Available animal and cell line models have suggested that specific therapeutics might be effective in treating Middle East respiratory syndrome (MERS). We conducted a systematic review of evidence for treatment with pharmacologic and supportive therapies. We developed a protocol and searched 5 databases for studies describing treatment of MERS and deaths in MERS patients. Risk of bias (RoB) was assessed by using ROBINS-I tool. We retrieved 3,660 unique citations; 20 observational studies met eligibility, and we studied 13 therapies. Most studies were at serious or critical RoB; no studies were at low RoB. One study, at moderate RoB, showed reduced mortality rates in severe MERS patients with extracorporeal membrane oxygenation; no other studies showed a significant lifesaving benefit to any treatment. The existing literature on treatments for MERS is observational and at moderate to critical RoB. Clinical trials are needed to guide treatment decisions.
The Effectiveness of Different Doses of Intravenous Immunoglobulin on Severe Hand, Foot and Mouth Disease: A Meta-Analysis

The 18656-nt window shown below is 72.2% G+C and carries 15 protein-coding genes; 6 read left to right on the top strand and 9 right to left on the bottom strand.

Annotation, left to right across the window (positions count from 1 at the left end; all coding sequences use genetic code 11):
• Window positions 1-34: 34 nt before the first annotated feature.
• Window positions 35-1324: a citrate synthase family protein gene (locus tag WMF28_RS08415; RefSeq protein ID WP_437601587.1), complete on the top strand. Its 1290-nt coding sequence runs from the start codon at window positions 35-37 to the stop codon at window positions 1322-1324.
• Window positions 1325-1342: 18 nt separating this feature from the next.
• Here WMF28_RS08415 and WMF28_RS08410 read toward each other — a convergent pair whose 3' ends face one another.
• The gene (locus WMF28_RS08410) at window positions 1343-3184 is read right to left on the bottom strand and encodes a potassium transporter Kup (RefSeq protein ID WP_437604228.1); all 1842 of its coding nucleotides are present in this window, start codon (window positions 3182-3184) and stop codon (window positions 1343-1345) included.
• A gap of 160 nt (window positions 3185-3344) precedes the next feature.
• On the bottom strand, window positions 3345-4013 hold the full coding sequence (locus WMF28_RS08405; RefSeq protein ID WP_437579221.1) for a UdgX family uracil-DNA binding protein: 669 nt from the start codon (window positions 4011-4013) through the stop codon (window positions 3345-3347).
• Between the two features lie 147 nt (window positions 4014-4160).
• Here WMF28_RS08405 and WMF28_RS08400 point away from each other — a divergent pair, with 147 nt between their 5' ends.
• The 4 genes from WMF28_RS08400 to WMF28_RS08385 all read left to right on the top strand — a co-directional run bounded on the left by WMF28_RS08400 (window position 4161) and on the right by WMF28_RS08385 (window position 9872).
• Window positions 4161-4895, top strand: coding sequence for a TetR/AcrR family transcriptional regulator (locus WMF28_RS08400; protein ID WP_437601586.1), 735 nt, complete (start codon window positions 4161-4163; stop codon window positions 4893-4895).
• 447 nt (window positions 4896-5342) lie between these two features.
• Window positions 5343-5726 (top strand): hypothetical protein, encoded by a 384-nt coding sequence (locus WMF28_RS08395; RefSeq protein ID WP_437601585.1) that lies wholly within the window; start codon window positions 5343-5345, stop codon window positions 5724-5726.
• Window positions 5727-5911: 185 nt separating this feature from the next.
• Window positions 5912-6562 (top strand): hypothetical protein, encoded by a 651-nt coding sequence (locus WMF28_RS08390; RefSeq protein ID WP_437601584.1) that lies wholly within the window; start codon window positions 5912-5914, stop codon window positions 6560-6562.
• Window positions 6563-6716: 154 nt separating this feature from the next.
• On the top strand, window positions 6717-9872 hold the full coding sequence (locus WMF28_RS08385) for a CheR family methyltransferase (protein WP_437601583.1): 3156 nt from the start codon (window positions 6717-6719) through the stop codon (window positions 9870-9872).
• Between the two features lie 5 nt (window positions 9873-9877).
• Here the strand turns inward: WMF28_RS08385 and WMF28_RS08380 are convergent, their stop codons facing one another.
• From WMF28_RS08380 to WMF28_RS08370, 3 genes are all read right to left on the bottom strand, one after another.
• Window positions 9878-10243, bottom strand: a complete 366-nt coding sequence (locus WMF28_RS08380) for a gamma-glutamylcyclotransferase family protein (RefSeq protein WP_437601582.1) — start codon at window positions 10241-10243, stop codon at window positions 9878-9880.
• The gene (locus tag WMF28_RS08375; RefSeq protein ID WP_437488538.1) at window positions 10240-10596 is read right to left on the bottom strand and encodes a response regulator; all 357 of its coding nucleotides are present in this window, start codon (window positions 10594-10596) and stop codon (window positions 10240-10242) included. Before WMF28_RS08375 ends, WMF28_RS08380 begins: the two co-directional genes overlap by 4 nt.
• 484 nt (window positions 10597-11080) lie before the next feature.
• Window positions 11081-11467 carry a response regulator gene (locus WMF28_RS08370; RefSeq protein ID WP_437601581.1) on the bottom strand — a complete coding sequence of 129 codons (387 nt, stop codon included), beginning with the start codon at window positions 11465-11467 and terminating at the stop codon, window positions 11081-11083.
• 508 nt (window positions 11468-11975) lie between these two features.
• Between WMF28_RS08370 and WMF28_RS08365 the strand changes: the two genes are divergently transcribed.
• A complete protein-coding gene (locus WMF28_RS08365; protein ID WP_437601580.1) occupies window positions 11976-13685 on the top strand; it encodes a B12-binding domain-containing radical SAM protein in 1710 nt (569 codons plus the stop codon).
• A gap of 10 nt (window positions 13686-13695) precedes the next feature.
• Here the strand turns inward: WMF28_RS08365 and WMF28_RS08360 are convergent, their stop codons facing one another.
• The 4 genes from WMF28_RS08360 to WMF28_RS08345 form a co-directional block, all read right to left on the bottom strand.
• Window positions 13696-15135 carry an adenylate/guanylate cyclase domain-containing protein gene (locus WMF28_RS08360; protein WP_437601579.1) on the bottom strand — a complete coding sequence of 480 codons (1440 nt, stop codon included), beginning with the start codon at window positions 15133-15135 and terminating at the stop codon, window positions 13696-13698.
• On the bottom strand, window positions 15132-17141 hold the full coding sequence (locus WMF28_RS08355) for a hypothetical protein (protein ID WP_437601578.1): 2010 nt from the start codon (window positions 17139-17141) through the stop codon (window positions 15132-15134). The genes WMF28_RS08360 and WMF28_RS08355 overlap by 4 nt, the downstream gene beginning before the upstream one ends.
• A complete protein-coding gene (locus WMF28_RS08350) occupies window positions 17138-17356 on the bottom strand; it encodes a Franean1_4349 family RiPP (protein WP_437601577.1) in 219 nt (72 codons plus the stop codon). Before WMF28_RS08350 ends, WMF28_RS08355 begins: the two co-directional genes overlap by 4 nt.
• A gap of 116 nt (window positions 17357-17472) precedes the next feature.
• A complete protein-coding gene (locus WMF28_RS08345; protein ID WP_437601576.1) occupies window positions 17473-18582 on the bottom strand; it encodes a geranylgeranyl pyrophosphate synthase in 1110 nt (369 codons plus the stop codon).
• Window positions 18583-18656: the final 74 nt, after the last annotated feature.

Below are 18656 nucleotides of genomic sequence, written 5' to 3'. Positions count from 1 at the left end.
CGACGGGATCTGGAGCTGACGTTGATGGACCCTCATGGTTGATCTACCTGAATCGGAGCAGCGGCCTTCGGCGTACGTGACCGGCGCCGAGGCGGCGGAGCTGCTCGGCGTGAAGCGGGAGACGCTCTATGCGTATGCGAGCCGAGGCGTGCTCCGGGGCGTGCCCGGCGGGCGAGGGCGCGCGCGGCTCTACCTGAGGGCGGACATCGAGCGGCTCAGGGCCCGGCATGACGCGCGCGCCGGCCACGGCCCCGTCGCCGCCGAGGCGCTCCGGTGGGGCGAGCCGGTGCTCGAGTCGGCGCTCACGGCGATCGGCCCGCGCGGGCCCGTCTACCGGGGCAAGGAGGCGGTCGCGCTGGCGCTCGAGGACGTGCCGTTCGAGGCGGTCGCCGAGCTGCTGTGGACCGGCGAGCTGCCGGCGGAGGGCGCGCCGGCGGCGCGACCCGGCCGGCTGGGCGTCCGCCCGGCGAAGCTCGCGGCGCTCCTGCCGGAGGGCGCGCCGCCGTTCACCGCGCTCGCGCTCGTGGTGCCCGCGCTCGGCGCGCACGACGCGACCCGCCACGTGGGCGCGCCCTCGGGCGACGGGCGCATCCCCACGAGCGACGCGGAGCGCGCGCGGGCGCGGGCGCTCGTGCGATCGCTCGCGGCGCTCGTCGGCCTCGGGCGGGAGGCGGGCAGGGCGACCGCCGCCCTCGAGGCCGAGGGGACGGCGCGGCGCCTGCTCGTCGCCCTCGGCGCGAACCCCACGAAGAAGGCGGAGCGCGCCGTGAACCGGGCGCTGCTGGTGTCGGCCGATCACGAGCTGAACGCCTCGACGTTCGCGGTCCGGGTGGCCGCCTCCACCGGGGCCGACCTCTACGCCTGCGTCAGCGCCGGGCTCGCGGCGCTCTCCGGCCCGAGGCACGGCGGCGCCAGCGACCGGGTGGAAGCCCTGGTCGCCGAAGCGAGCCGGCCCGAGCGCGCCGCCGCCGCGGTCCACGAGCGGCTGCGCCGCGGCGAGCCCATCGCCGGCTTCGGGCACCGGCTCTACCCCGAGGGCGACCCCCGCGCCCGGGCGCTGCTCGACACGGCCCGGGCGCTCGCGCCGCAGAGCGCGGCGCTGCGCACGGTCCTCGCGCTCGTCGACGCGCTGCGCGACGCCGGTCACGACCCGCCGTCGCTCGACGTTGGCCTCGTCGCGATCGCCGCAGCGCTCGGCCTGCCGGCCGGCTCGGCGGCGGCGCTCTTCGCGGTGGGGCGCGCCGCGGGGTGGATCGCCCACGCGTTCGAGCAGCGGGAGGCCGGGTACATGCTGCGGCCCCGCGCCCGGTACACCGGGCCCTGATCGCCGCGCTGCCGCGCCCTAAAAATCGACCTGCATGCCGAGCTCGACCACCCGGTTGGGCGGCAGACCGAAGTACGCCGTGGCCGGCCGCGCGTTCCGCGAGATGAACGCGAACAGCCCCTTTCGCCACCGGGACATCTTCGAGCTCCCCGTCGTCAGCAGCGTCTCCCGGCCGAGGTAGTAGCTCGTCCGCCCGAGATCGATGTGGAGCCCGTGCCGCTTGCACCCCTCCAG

Medical principles and practice : international journal of the Kuwait University, Health Science Centre. 2019
OBJECTIVE To conduct a meta-analysis of evidence from randomized controlled trails (RCTs) of different doses of Intravenous Immunoglobulin (IVIG) in children with severe hand, foot and mouth disease (HFMD) to provide the scientific basis for clinical practice. METHODS A search of PubMed-Medline, CNKI, Wanfang, and VIP database (until 30 June 2017) was performed and Software RevMan5.3 was used to evaluate the effect of different doses of IVIG on HFMD in RCTs, We used random effects models (or fixed effects models) and generic inverse variance methods to process quantitative data, followed by a leave-one-out method for sensitivity analysis. RESULTS From a total of 420 entries identified via searches, 8 RCTs involving 1450 patients were included in the final analysis. The results of the meta-analysis showed that compared with conventional therapy alone, conventional therapy combined with IVIG had shorter fever clearance time, shorter rash regression time and shorter clinical cure time. Subgroup analyses showed that the high-dose group (1g/kg per day) had shorter fever clearance time (p < 0.05), shorter rash regression (p < 0.05), shorter remission time of neurological symptoms (p < 0.05), but longer clinical cure time (p > 0.05). CONCLUSION The high-dose group has a better prognosis, however, the advantages and disadvantages should be carefully considered when deciding the doses in the treatment of severe HFMD.